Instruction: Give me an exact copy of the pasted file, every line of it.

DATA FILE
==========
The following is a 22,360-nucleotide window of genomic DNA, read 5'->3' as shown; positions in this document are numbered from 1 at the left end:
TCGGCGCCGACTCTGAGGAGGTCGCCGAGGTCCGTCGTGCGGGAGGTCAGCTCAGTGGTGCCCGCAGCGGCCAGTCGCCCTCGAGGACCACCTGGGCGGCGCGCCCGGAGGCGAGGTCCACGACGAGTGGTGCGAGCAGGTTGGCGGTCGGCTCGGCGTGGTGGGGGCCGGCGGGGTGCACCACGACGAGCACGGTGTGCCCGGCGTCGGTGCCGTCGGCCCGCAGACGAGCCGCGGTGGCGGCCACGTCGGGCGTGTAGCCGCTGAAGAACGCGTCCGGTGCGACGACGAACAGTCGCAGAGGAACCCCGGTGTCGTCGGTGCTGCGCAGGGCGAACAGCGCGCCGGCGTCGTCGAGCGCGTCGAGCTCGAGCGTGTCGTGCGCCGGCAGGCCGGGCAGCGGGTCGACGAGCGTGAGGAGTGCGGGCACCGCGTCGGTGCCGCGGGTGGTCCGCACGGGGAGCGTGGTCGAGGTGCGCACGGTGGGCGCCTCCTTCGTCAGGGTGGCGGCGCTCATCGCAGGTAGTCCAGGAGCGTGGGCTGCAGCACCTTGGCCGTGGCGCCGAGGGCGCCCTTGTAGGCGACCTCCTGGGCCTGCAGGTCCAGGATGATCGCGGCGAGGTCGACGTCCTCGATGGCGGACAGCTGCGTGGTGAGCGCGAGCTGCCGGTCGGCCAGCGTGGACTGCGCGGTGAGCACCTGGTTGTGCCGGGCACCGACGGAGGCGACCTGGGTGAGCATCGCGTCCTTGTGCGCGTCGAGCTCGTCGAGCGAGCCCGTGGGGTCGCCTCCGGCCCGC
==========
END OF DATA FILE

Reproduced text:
The following is a 22,360-nucleotide window of genomic DNA, read 5'->3' as shown; positions in this document are numbered from 1 at the left end:
TCGGCGCCGACTCTGAGGAGGTCGCCGAGGTCCGTCGTGCGGGAGGTCAGCTCAGTGGTGCCCGCAGCGGCCAGTCGCCCTCGAGGACCACCTGGGCGGCGCGCCCGGAGGCGAGGTCCACGACGAGTGGTGCGAGCAGGTTGGCGGTCGGCTCGGCGTGGTGGGGGCCGGCGGGGTGCACCACGACGAGCACGGTGTGCCCGGCGTCGGTGCCGTCGGCCCGCAGACGAGCCGCGGTGGCGGCCACGTCGGGCGTGTAGCCGCTGAAGAACGCGTCCGGTGCGACGACGAACAGTCGCAGAGGAACCCCGGTGTCGTCGGTGCTGCGCAGGGCGAACAGCGCGCCGGCGTCGTCGAGCGCGTCGAGCTCGAGCGTGTCGTGCGCCGGCAGGCCGGGCAGCGGGTCGACGAGCGTGAGGAGTGCGGGCACCGCGTCGGTGCCGCGGGTGGTCCGCACGGGGAGCGTGGTCGAGGTGCGCACGGTGGGCGCCTCCTTCGTCAGGGTGGCGGCGCTCATCGCAGGTAGTCCAGGAGCGTGGGCTGCAGCACCTTGGCCGTGGCGCCGAGGGCGCCCTTGTAGGCGACCTCCTGGGCCTGCAGGTCCAGGATGATCGCGGCGAGGTCGACGTCCTCGATGGCGGACAGCTGCGTGGTGAGCGCGAGCTGCCGGTCGGCCAGCGTGGACTGCGCGGTGAGCACCTGGTTGTGCCGGGCACCGACGGAGGCGACCTGGGTGAGCATCGCGTCCTTGTGCGCGTCGAGCTCGTCGAGCGAGCCCGTGGGGTCGCCTCCGGCCCGC